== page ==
In a survey of almost 800 institutional investors across the US and Europe, 36% of respondents say they are currently invested in digital assets, and 6 out of 10 believe digital assets have a place in their investment portfolio. That 36% breaks down to 27% in the US and 45% in Europe. Bitcoin continues to be the digital asset of choice with over a quarter of respondents holding bitcoin; 11% have exposure to Ethereum.
The survey revealed higher penetration with crypto hedge and venture funds, as expected, but also the financial advisor, high net worth individual and family office segments. US investors allocated to digital assets increased to 27% from 22% in 2019. Of all US and European investors who have exposure to digital assets, over 60% buy digital assets directly. 59% of US investors who currently invest, are invested directly, up from 55% in the 2019 survey.
And amongst the backdrop of recent market growth in the number of crypto native and incumbent service providers offering cash and physically settled futures contracts, 22% of US respondents invested in digital assets have exposure via futures, which is a substantial increase relative to 9% of US investors surveyed in 2019.
Looking out five years, 91% of respondents who are open to exposure to digital assets in a portfolio expect to have at least 0.5% of their portfolio allocated to digital assets. Amongst U.S. respondents, this number is up by 9 percentage points vs. 2019 from 79% to 88%.
Tom Jessop, president of Fidelity Digital Assets, said in a statement: “These results confirm a trend we are seeing in the market towards greater interest in and acceptance of digital assets as a new investable asset class. This is evident in the evolving composition of our client pipeline, which spans from crypto native funds to pensions.”
Almost 80% of institutional investors find something appealing about digital assets, with the three almost equally compelling characteristics across US and European investors being: uncorrelated to other asset classes (36%); an innovative technology play (34%); and high potential upside (33%). Amongst US respondents, the portion of investors who find appealing characteristics in digital assets grew by six percentage points to 74% this year. European investors are even more positive on digital assets with 82% finding something appealing.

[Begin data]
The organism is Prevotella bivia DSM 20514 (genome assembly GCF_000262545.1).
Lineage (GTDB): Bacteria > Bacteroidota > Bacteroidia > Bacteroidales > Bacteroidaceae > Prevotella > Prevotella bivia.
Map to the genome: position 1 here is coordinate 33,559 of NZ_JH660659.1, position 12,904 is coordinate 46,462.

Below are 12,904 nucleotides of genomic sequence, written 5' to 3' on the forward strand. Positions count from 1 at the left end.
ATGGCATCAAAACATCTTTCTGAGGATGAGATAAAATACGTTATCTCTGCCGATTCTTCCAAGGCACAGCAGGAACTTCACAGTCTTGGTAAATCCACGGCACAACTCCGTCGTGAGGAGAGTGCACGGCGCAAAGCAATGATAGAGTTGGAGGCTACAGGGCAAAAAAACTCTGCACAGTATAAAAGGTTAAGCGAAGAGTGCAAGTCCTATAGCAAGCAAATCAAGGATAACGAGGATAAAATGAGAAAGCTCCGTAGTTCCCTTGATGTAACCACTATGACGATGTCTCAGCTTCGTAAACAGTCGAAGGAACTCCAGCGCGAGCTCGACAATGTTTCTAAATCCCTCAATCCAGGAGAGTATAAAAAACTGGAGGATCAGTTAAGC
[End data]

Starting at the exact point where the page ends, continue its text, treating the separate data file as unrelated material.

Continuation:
A notable contrast is that 25% of European investors find the fact that certain digital assets are free from government intervention to be appealing, whereas only 10% of investors in the US feel this way.
Digital Assets Within a Portfolio
The majority of institutional investors (6 in 10) feel digital assets have a place in their portfolio, though opinions vary on precisely where. Nearly 40% of institutional investors believe digital assets belong in the alternative asset class, while 20% of investors believe they belong in an independent asset class. Those investors may see certain advantages in digital assets over traditional alternatives such as hedge funds, private equity, real estate, etc. in that they are relatively more liquid, have low transportation, transaction and storage costs and have unique return drivers.
Factors Slowing Institutional Adoption
Despite the upward trending number of institutions adopting digital assets, some reticence remains. Among the obstacles to digital asset adoption cited were price volatility (53%), concerns around market manipulation (47%), and lack of fundamentals to gauge appropriate value (45%). Encouragingly, among U.S. respondents, the strength of concerns decreased notably vs. last year across most factors. Price volatility concern fell 13 points, concerns around market manipulation fell 6 points and lack of fundamentals fell 8 points.
“Investor concerns are largely focused on issues that will resolve themselves as the market infrastructure evolves,” said Jessop in a statement.
This marks the second consecutive year that Fidelity has conducted this survey amongst US institutional investors and the first for European investors. The research was conducted from November 2019 to early March 2020 and sought to understand institutional interest and adoption of digital assets, as well as the key barriers to participation in the asset class. Nearly 800 U.S. and European investors were surveyed, including financial advisors, family offices, pensions, crypto and traditional hedge funds, high net worth investors, and endowments and foundations.